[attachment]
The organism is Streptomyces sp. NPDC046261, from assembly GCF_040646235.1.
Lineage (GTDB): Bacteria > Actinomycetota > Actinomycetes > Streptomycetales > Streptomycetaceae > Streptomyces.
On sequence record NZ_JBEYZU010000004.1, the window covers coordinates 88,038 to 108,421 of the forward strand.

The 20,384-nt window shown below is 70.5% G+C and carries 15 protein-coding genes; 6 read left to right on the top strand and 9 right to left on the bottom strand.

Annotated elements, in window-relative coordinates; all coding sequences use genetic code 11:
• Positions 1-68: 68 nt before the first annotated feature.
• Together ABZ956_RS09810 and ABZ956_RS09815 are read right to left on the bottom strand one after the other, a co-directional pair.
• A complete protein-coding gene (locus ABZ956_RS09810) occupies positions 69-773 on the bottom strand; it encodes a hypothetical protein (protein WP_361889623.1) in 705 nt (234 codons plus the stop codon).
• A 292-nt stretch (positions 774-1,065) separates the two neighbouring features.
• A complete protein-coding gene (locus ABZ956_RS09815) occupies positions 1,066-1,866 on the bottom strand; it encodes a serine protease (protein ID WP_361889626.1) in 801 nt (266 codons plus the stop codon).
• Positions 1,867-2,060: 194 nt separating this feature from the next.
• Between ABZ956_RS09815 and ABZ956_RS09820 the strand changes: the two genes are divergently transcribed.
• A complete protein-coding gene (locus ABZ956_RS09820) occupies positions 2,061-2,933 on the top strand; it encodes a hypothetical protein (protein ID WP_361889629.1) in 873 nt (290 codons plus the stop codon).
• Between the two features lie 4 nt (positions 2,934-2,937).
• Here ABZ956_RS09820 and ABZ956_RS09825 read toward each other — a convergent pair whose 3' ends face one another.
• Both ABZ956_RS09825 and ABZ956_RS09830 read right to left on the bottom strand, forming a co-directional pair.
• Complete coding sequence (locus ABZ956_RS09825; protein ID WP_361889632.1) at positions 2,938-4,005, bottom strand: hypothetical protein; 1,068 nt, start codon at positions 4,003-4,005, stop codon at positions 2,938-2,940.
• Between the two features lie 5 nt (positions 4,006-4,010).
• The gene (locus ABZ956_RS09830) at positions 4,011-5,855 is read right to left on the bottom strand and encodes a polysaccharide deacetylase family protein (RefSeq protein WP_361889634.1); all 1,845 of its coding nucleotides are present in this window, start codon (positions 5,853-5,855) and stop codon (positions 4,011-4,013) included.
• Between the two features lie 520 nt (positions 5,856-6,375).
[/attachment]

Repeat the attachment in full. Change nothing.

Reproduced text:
The organism is Streptomyces sp. NPDC046261, from assembly GCF_040646235.1.
Lineage (GTDB): Bacteria > Actinomycetota > Actinomycetes > Streptomycetales > Streptomycetaceae > Streptomyces.
On sequence record NZ_JBEYZU010000004.1, the window covers coordinates 88,038 to 108,421 of the forward strand.

The 20,384-nt window shown below is 70.5% G+C and carries 15 protein-coding genes; 6 read left to right on the top strand and 9 right to left on the bottom strand.

Annotated elements, in window-relative coordinates; all coding sequences use genetic code 11:
• Positions 1-68: 68 nt before the first annotated feature.
• Together ABZ956_RS09810 and ABZ956_RS09815 are read right to left on the bottom strand one after the other, a co-directional pair.
• A complete protein-coding gene (locus ABZ956_RS09810) occupies positions 69-773 on the bottom strand; it encodes a hypothetical protein (protein WP_361889623.1) in 705 nt (234 codons plus the stop codon).
• A 292-nt stretch (positions 774-1,065) separates the two neighbouring features.
• A complete protein-coding gene (locus ABZ956_RS09815) occupies positions 1,066-1,866 on the bottom strand; it encodes a serine protease (protein ID WP_361889626.1) in 801 nt (266 codons plus the stop codon).
• Positions 1,867-2,060: 194 nt separating this feature from the next.
• Between ABZ956_RS09815 and ABZ956_RS09820 the strand changes: the two genes are divergently transcribed.
• A complete protein-coding gene (locus ABZ956_RS09820) occupies positions 2,061-2,933 on the top strand; it encodes a hypothetical protein (protein ID WP_361889629.1) in 873 nt (290 codons plus the stop codon).
• Between the two features lie 4 nt (positions 2,934-2,937).
• Here ABZ956_RS09820 and ABZ956_RS09825 read toward each other — a convergent pair whose 3' ends face one another.
• Both ABZ956_RS09825 and ABZ956_RS09830 read right to left on the bottom strand, forming a co-directional pair.
• Complete coding sequence (locus ABZ956_RS09825; protein ID WP_361889632.1) at positions 2,938-4,005, bottom strand: hypothetical protein; 1,068 nt, start codon at positions 4,003-4,005, stop codon at positions 2,938-2,940.
• Between the two features lie 5 nt (positions 4,006-4,010).
• The gene (locus ABZ956_RS09830) at positions 4,011-5,855 is read right to left on the bottom strand and encodes a polysaccharide deacetylase family protein (RefSeq protein WP_361889634.1); all 1,845 of its coding nucleotides are present in this window, start codon (positions 5,853-5,855) and stop codon (positions 4,011-4,013) included.
• Between the two features lie 520 nt (positions 5,856-6,375).